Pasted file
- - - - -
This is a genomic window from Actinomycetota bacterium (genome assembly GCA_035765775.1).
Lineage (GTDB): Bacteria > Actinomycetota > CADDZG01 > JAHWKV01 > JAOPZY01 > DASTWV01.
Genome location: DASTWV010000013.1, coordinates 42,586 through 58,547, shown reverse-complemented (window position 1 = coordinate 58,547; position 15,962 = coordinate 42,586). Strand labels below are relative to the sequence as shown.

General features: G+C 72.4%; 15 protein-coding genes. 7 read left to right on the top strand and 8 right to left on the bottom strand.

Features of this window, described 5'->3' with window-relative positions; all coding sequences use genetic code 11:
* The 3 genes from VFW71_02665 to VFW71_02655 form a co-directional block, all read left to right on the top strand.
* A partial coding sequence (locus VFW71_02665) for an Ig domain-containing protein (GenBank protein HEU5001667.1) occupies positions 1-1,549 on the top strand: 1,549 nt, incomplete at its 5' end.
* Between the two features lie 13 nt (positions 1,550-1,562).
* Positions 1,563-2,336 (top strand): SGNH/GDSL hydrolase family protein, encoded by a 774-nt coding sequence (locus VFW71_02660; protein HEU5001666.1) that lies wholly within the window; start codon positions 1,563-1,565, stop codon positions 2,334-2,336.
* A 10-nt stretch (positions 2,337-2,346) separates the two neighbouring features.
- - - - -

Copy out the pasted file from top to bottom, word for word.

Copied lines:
This is a genomic window from Actinomycetota bacterium (genome assembly GCA_035765775.1).
Lineage (GTDB): Bacteria > Actinomycetota > CADDZG01 > JAHWKV01 > JAOPZY01 > DASTWV01.
Genome location: DASTWV010000013.1, coordinates 42,586 through 58,547, shown reverse-complemented (window position 1 = coordinate 58,547; position 15,962 = coordinate 42,586). Strand labels below are relative to the sequence as shown.

General features: G+C 72.4%; 15 protein-coding genes. 7 read left to right on the top strand and 8 right to left on the bottom strand.

Features of this window, described 5'->3' with window-relative positions; all coding sequences use genetic code 11:
* The 3 genes from VFW71_02665 to VFW71_02655 form a co-directional block, all read left to right on the top strand.
* A partial coding sequence (locus VFW71_02665) for an Ig domain-containing protein (GenBank protein HEU5001667.1) occupies positions 1-1,549 on the top strand: 1,549 nt, incomplete at its 5' end.
* Between the two features lie 13 nt (positions 1,550-1,562).
* Positions 1,563-2,336 (top strand): SGNH/GDSL hydrolase family protein, encoded by a 774-nt coding sequence (locus VFW71_02660; protein HEU5001666.1) that lies wholly within the window; start codon positions 1,563-1,565, stop codon positions 2,334-2,336.
* A 10-nt stretch (positions 2,337-2,346) separates the two neighbouring features.